district meeting of library board in Sioux City to find out if and how Hawarden could procure a building through the Andrew Carnegie Foundation.  She was told it would be impossible as towns of less than ten thousand population were not eligible for donations, unless she could convert Mr. Carnegie.  A challenge like this meant action where Mrs. Barber was concerned, and she wrote to Mr. Carnegie stating the need for larger library facilities for Hawarden’s growing population.  She also wrote her cousin, Mr. Whitlow Reed of New York, later U.S. ambassador to England, asking him to personally present the urgency for funds to build libraries in smaller towns to Mr. Carnegie. In October 1901, Mrs. Barber received a letter from Mr. Carnegie enclosing a check for five thousand dollars made payable to her personally for disbursement and stipulating a minimum of four hundred dollars a year expenditure for library upkeep.
This letter is one of Mrs. Barber’s prized possessions.  She also received a letter form her cousin, Mr. Reed, stating that this sum was one thousand dollars more than was usually granted to towns with this small.  This was also the first instance of towns under ten thousand population being awarded funds from the Carnegie Library Foundation.  Thus Hawarden had the unique record of having hard and fast rules broken in her behalf to the mutual benefit of all libraries in smaller town.  Building plans for the first  library anticipated the need for basement room for smaller children which has since materialized.  High standards can be maintained through personal interest and perhaps greater financial aid so that it will continue to merit the name of Carnegie.”
The first librarian was Miss Jennie P. Smith, appointed in 1902.  She served as
librarian for seventeen years. The first children’s librarian was chosen in 1939.  This was Wilma Brown.  Miss Brown went on to a great twenty-eight year career as librarian for the Boys and Girls Department of the Kanawha County Public Library in West Virginia. Other librarians followed all upholding the ideal of quality services for the citizens of the Hawarden community.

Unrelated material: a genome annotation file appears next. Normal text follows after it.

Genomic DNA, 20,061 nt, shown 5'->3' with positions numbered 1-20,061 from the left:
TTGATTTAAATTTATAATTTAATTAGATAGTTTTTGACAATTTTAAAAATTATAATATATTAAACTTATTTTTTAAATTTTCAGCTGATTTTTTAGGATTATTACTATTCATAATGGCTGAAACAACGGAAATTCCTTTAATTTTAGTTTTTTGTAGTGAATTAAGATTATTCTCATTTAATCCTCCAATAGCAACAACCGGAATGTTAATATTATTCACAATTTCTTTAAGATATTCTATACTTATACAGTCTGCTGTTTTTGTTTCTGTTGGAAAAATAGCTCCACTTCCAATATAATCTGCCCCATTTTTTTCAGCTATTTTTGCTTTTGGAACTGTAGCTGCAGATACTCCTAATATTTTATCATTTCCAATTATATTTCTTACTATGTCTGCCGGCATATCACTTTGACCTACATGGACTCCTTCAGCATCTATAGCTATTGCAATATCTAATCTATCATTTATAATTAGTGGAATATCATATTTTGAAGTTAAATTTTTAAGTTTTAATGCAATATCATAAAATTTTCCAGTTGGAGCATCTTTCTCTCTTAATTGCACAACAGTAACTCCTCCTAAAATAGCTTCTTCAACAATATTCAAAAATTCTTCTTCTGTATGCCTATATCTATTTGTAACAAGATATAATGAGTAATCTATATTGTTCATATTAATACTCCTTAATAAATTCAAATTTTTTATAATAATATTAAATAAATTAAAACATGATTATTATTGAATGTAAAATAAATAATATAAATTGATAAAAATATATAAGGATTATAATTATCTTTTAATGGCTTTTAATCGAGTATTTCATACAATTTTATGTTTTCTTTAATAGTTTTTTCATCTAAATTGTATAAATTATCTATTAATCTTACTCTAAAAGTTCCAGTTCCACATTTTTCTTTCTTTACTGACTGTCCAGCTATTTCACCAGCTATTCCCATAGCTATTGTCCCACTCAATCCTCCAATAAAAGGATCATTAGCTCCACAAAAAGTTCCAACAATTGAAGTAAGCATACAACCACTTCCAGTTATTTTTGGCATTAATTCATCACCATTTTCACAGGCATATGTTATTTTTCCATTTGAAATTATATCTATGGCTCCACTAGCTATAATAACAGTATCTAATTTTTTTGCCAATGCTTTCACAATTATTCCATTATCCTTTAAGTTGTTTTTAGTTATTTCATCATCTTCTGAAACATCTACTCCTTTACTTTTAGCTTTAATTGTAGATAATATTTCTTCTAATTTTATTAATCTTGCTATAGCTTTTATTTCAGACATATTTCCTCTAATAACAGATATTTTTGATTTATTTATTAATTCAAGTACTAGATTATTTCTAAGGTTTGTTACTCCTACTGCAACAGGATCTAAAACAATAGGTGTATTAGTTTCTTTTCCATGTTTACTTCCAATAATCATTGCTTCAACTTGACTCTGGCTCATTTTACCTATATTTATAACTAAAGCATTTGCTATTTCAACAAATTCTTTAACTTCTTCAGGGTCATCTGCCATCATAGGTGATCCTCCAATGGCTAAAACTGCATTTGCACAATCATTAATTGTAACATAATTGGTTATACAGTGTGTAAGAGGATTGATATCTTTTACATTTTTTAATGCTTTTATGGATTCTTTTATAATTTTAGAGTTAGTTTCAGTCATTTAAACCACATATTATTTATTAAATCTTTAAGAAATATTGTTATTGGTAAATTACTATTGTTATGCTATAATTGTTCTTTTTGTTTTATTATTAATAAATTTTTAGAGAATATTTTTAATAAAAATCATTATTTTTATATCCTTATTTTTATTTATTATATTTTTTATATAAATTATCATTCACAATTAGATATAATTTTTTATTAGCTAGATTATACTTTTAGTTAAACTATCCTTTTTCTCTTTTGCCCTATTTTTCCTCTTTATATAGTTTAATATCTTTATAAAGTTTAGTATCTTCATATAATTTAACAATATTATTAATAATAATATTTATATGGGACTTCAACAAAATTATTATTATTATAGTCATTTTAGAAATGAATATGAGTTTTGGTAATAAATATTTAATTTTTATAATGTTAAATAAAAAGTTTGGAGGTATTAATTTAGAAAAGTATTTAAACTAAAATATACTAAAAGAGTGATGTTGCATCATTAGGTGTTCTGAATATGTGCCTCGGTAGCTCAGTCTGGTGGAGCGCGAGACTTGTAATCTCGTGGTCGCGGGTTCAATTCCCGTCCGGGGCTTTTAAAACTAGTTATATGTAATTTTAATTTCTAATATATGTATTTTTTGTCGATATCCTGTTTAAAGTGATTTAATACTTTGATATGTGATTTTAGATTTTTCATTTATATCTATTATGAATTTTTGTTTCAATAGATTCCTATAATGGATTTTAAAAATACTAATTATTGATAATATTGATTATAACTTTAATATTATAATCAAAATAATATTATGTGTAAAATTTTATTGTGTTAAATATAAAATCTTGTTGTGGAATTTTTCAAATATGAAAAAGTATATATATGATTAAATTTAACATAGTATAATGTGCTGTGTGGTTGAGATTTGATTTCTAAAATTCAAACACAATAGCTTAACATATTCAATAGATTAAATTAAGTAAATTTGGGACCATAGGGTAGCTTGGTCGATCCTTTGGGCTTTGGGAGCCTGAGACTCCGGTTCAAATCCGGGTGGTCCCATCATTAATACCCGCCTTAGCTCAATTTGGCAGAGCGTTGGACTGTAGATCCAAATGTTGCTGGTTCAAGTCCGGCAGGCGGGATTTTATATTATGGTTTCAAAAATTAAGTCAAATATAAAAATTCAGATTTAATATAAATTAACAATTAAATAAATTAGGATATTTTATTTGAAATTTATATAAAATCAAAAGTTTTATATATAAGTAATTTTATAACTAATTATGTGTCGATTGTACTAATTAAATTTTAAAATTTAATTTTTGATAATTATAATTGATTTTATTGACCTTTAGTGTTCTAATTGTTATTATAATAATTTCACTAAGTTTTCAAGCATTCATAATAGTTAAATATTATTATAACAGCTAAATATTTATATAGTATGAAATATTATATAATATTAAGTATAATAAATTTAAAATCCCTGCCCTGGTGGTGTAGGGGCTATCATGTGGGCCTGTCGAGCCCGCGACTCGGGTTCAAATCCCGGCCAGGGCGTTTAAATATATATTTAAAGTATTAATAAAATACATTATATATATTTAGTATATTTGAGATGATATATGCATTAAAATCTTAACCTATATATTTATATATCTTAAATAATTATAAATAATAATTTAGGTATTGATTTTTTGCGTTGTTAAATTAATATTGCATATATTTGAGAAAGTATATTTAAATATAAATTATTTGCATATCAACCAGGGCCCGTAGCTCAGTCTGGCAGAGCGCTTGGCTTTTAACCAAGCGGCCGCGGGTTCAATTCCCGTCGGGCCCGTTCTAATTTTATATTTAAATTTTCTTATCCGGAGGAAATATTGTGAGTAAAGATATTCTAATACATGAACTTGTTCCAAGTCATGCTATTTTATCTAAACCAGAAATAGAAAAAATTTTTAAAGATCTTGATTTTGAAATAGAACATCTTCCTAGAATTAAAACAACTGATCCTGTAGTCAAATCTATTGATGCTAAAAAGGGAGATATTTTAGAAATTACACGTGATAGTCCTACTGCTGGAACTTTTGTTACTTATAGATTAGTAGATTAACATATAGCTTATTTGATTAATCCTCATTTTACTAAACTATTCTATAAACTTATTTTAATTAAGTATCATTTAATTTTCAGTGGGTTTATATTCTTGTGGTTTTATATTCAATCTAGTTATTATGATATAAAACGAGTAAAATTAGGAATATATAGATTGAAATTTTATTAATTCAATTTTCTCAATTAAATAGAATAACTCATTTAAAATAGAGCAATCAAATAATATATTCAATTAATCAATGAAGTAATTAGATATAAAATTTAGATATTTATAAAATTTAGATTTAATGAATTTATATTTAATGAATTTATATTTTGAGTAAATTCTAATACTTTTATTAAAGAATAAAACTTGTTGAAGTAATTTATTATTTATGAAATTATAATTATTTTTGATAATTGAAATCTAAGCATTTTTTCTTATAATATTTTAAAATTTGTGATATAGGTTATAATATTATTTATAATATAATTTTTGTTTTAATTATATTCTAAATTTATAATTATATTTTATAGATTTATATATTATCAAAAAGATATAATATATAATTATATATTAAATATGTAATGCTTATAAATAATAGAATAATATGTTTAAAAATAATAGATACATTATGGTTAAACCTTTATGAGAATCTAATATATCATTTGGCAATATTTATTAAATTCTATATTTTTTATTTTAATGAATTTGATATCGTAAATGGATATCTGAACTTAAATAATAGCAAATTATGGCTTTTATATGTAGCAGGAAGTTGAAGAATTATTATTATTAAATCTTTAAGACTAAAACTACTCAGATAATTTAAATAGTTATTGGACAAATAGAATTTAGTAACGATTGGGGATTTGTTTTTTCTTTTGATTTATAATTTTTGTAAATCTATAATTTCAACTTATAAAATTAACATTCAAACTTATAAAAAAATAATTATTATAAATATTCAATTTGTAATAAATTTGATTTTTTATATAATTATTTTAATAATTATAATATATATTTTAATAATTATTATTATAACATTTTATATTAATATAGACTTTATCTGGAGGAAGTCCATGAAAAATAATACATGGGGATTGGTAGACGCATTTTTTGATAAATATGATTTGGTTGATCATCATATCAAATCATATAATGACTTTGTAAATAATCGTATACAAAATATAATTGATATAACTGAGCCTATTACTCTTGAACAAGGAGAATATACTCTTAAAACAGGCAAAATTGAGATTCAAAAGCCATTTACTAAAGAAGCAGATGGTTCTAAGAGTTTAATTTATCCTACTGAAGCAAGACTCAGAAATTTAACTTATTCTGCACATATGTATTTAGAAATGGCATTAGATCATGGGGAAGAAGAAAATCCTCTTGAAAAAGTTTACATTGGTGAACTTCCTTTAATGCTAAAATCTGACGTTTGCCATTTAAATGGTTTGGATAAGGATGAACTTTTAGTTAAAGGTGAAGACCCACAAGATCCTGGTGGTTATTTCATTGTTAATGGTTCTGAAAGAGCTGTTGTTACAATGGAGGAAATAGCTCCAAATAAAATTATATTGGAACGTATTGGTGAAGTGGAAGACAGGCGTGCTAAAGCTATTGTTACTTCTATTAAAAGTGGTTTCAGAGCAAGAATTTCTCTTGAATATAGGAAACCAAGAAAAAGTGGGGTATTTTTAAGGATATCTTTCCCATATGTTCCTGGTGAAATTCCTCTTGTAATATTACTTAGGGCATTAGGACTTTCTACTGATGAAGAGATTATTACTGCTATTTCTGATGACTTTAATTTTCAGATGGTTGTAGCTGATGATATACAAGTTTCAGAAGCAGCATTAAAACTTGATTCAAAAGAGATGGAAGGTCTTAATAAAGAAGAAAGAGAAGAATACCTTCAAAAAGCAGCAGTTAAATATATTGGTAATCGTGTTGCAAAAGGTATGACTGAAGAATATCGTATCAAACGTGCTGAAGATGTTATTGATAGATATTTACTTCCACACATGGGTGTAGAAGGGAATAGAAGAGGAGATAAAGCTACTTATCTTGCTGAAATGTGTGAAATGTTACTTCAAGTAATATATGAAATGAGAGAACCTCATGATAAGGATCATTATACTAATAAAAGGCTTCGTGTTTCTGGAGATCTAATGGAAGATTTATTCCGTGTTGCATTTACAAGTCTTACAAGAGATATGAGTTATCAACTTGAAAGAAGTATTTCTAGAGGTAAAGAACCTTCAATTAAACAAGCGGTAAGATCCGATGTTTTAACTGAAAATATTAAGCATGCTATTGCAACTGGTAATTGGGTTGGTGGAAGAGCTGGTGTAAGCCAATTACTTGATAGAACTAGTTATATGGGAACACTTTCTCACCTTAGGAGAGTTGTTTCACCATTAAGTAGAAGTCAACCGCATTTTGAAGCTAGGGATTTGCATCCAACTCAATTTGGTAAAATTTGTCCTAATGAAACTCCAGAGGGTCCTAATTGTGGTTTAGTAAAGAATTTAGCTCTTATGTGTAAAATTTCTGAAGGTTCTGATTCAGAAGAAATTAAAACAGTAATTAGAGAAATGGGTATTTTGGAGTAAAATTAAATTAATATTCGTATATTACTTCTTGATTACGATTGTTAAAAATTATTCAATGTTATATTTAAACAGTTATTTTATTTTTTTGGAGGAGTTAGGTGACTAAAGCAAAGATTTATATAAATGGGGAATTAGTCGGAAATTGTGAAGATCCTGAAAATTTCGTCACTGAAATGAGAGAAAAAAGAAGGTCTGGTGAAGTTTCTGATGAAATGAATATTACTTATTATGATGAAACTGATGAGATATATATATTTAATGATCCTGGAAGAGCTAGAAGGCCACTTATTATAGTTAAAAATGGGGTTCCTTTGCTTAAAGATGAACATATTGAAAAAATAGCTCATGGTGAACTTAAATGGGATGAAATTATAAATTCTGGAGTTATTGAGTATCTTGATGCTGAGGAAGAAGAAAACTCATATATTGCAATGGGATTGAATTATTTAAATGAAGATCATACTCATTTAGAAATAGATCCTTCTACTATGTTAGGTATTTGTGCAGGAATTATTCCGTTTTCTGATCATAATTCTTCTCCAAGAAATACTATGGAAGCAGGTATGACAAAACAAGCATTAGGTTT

The library provides materials in a variety of formats:  books, books-on-tape, videocassettes, DVD’s, and books on compact disk.  In addition, the library has its own web page and also computers for the public to use.  The library has the city’s high speed internet connection.
The Hawarden Public Library is accredited by the state at the highest level achievable.  This has meant that the library has been able to receive state funding through the new “Enrich Iowa” program.  The library board and staff continue to try to improve service and to improve the on the delivery of quality information.
Each time you drive by the library, remember these stats.  Americans go to libraries twice as often as they go to the movies. Reference librarians in the nation’s public and academic libraries answer more than seven million questions weekly.  If the line of questioners were standing single file, they would reach from Boston to San Francisco.  There are more public libraries that McDonald’s—a total of 16,090 including branches in the United States.
The Hawarden Public Library has seen many changes in its one hundred plus  years of existence. The paper card catalog has disappeared to be replaced by an automated card system.  The era of records has gone by the wayside.  The library has indeed become an information center –whether it is tax forms, romance novels, magazines, interlibrary loan, or the internet.  The library is the place to connect for your information.